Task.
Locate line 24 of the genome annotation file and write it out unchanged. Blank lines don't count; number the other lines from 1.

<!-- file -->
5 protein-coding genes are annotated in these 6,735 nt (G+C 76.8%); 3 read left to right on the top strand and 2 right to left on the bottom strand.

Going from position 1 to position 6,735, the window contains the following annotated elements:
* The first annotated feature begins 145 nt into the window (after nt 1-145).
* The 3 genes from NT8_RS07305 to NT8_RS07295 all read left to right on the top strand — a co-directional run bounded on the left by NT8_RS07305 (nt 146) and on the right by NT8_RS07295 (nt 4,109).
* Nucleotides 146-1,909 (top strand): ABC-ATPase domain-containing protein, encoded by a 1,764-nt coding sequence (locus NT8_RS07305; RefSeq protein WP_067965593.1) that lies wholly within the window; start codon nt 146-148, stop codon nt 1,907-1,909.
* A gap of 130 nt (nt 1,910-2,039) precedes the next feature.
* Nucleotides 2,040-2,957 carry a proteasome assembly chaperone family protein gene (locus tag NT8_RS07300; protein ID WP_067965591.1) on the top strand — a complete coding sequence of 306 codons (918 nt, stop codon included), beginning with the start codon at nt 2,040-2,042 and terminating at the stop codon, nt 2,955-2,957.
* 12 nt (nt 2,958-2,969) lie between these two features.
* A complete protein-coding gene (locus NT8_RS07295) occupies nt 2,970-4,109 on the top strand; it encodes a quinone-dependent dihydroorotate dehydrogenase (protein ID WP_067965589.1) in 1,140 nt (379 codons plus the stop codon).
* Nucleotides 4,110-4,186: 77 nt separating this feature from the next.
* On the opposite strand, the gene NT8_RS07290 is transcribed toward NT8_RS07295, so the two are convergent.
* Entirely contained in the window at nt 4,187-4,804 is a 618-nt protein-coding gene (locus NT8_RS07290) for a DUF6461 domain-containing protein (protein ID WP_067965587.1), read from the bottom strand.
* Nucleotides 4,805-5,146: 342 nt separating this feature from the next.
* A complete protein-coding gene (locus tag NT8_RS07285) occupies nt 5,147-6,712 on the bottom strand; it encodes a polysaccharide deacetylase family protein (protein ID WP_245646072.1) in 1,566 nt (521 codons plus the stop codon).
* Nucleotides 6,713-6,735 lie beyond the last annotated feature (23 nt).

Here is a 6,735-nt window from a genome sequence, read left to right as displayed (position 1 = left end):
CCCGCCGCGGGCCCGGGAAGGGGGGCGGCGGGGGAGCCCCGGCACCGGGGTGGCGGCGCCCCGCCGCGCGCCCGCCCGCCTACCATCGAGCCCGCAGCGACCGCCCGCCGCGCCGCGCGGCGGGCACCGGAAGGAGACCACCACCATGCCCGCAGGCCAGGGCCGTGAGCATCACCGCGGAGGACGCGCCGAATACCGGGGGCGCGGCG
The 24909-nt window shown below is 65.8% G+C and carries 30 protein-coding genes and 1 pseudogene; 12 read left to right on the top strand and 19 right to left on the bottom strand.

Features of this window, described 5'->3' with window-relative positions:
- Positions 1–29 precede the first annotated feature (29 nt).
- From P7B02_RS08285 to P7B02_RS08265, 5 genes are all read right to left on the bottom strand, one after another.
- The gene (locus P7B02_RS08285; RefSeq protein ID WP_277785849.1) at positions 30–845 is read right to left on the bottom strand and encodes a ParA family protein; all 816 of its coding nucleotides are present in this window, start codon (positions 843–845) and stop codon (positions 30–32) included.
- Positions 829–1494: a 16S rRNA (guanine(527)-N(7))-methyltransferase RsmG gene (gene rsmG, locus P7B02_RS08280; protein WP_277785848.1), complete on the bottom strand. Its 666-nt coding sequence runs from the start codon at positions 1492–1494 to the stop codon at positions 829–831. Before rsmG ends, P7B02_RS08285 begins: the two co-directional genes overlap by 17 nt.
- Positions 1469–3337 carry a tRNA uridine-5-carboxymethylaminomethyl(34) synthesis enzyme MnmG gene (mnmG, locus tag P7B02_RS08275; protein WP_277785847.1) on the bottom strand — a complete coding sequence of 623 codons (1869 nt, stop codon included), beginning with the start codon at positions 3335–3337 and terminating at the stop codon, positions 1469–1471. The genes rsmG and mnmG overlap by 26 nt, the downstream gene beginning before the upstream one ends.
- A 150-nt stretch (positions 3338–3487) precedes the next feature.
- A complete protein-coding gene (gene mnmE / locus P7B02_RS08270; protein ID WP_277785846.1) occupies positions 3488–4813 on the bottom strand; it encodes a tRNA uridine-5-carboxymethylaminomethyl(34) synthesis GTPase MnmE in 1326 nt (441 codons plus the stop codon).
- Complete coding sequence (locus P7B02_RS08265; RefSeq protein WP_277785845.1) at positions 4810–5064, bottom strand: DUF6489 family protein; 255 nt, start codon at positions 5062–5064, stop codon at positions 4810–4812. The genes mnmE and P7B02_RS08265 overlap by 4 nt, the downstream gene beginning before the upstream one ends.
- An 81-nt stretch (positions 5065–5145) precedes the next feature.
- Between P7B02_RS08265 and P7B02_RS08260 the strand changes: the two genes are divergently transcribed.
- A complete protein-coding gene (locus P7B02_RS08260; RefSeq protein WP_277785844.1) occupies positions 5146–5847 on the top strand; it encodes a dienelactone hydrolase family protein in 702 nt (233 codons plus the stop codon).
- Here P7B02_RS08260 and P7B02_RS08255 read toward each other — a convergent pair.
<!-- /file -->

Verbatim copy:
- Positions 1469–3337 carry a tRNA uridine-5-carboxymethylaminomethyl(34) synthesis enzyme MnmG gene (mnmG, locus tag P7B02_RS08275; protein WP_277785847.1) on the bottom strand — a complete coding sequence of 623 codons (1869 nt, stop codon included), beginning with the start codon at positions 3335–3337 and terminating at the stop codon, positions 1469–1471. The genes rsmG and mnmG overlap by 26 nt, the downstream gene beginning before the upstream one ends.